Sentencing of the “Varsity Blues” Defendants — An Incredible Opportunity to Benefit our Communities

Without question, the sentencing of the defendants in the “Varsity Blues” case is going to be controversial. The case involves dozens of well-heeled defendants and there will undoubtedly be calls to put these individuals behind bars for a variety of reasons including punishment, deterrence, anger, envy and a plethora of others. U.S. Attorney Andrew Lelling is reportedly asking for prison time for all the defendants—months for those who pled early and years for those whom he petulantly added the money laundering charges.

All because of an ill-conceived attempt by parents to do better for their children.

An irony of the case is that the “kingpin,” Rick Singer, who put this scheme together and promoted it to these people over the years, will get a reduced sentence because he cooperated and implicated all of the people who either paid him, his consultants who steered them to corrupt coaches and test takers, or donated to his phony foundation. It is reminiscent of the history of drug prosecutions in this country where the mastermind of the organization gets caught and cooperates against all of his underlings. He has a treasure trove of information to offer. The underlings have nothing to offer the government, no one to snitch on, so they get a harsh sentence and the ringleader gets a lighter sentence.

Having worked for over 40 years in the sentencing of white collar defendants, and having devised creative alternative sentences for hundreds of individuals, I am hoping the Federal judges involved in these cases can look beyond the hype and hysteria associated with them. If they can, they have the opportunity to create what would amount to the equivalent of a Marshall Plan for literally dozens of communities across our country. For those who do not remember, the Marshall Plan was a highly successful initiative following World War II to rebuild war-torn communities in Europe. We certainly have war-torn cities and communities all across our country, and I suggest that the individuals involved in these cases could dedicate their incredible talents and resources to assist a variety of causes.

These defendants are all nonviolent, first offenders and our overcrowded federal prison system certainly does not need them to wash dishes or mow lawns at a cost of $25,000 per inmate per year. Alternative sentences using probation, substantial community service sanctions and other non-prison options are not hard to imagine. I have placed first offenders in agencies that serve disabled children, in distressed inner city schools and other programs that assist men and women returning from prison. Over the past four decades, we have helped countless social service and nonprofit agencies fulfill their missions through placement of defendants in community service positions. These defendants have significant backgrounds, experiences and resources that could benefit thousands of individuals.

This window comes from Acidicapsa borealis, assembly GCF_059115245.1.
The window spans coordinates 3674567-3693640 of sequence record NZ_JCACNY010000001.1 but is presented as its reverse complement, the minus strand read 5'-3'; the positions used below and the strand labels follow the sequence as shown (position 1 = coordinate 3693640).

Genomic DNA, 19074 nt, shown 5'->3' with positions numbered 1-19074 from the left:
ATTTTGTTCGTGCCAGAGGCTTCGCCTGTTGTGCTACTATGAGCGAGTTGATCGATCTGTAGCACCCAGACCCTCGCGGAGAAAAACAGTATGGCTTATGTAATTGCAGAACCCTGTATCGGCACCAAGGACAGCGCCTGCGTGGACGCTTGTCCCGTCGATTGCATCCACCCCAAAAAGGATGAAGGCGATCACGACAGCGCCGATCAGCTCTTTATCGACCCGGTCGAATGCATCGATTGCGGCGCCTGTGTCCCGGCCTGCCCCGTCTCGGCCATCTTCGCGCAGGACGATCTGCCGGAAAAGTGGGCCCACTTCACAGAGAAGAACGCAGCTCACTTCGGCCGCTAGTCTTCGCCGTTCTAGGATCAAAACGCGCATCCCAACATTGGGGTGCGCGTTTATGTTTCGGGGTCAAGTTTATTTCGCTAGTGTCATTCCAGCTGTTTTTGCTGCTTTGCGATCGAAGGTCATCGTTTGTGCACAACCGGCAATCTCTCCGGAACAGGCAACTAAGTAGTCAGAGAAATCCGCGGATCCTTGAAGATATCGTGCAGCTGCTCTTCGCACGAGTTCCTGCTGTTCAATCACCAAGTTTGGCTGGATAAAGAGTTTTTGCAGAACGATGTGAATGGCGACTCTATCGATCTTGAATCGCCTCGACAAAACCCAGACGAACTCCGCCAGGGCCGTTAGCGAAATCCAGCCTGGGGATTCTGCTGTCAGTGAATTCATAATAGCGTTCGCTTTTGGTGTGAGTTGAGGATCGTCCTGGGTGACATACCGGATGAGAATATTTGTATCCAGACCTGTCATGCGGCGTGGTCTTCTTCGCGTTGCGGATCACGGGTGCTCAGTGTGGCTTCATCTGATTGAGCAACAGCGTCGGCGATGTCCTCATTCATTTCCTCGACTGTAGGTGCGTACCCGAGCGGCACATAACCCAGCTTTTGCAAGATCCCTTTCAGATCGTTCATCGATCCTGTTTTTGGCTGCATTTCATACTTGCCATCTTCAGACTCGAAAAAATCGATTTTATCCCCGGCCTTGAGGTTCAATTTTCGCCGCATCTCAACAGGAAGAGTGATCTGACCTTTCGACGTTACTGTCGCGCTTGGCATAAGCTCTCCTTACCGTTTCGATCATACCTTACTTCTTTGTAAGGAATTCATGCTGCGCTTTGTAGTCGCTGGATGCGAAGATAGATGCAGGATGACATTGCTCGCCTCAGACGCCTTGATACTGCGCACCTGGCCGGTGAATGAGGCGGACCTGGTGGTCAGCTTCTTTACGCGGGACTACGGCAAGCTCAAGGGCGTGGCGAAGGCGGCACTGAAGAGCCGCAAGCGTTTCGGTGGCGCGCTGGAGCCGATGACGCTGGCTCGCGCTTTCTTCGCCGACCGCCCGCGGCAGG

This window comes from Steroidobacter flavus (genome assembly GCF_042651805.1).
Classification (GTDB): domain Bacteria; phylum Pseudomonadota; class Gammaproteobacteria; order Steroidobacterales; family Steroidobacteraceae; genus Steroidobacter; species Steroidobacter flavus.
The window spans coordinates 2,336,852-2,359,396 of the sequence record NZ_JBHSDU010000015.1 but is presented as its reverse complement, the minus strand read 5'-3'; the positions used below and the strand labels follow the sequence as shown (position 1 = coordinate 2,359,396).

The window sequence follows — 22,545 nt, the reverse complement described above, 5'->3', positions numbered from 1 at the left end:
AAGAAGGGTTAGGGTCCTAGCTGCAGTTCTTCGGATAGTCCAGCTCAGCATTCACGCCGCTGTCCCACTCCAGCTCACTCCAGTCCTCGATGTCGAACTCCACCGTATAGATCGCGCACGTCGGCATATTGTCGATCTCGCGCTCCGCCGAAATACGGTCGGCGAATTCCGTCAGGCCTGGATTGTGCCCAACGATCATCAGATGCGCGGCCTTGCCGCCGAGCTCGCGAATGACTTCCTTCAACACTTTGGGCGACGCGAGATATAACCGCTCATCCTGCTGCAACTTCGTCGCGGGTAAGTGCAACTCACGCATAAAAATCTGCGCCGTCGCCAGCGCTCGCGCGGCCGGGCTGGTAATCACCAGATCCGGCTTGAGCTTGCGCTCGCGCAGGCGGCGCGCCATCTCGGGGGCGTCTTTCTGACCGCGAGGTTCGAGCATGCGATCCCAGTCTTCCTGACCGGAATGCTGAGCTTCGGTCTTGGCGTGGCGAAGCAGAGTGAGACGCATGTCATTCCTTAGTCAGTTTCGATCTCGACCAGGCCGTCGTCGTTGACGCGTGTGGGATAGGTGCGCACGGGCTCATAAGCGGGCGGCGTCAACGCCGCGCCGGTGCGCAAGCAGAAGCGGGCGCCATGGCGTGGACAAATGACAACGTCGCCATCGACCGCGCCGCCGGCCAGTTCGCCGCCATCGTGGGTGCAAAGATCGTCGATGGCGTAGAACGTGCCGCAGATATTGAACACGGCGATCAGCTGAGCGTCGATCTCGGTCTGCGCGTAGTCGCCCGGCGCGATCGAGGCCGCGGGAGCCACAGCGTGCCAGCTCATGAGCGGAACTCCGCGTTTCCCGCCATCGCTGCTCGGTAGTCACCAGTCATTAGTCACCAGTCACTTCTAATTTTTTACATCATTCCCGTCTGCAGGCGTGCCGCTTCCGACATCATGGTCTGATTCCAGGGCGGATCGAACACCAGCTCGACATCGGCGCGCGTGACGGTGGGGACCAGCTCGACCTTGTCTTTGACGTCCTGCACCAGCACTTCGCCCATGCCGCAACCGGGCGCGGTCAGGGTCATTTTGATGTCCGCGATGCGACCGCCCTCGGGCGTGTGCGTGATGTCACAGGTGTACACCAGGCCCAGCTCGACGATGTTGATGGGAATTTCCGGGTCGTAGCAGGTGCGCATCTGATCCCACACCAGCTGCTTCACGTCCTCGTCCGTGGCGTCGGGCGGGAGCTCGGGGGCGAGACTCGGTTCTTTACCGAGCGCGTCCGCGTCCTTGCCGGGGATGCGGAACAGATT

The Administrative Office of the United States Court system recently addressed the value of using community service. “Community service addresses the traditional sentencing goals of punishment, reparation, restitution and rehabilitation…It restricts offenders’ personal liberty,…allows offenders to atone [and]…may be regarded as a form of symbolic restitution when the community is the victim.”

These defendants have pled guilty, have accepted responsibility and have suffered enormous collateral consequences. Careers have been upended, reputations destroyed and all of these individuals have suffered intense public humiliation, both in their own communities and nationally. They will forever carry the brand of “convicted felon.” In addition, they will be permanently mindful of the victims in this case — not only their own children, but also the students who were denied admission due to the preferential treatment they bought.

This is not an argument against punishment for someone who has committed a crime. Rather, it is about the right type of punishment. Contrary to some public opinion, a sentence of probation with conditions is not the proverbial “slap on the wrist.” In a Supreme Court case, the Judges took pains to point out that a sentence of probation constitutes significant punishment. The Court held:

We recognize that custodial sentences are qualitatively more severe than probationary sentences of equivalent terms. Offenders on probation are nonetheless subject to several standard conditions that substantially restrict their liberty….Probationers may not leave the judicial district, move, or change jobs without notifying, and in some cases, receiving permission from, their probation officer or the court. They must report regularly to their probation officer, permit unannounced visits to their homes, and refrain from associating with any person convicted of a felony, [etc.]. Most probationers are also subject to individual “special conditions” imposed by the Court.

Using alternative sentences could help restore communities across our country without compromising the criminal justice system. Let’s hope the Judges in these cases consider this and impose sentences that can provide much needed resources to distressed communities.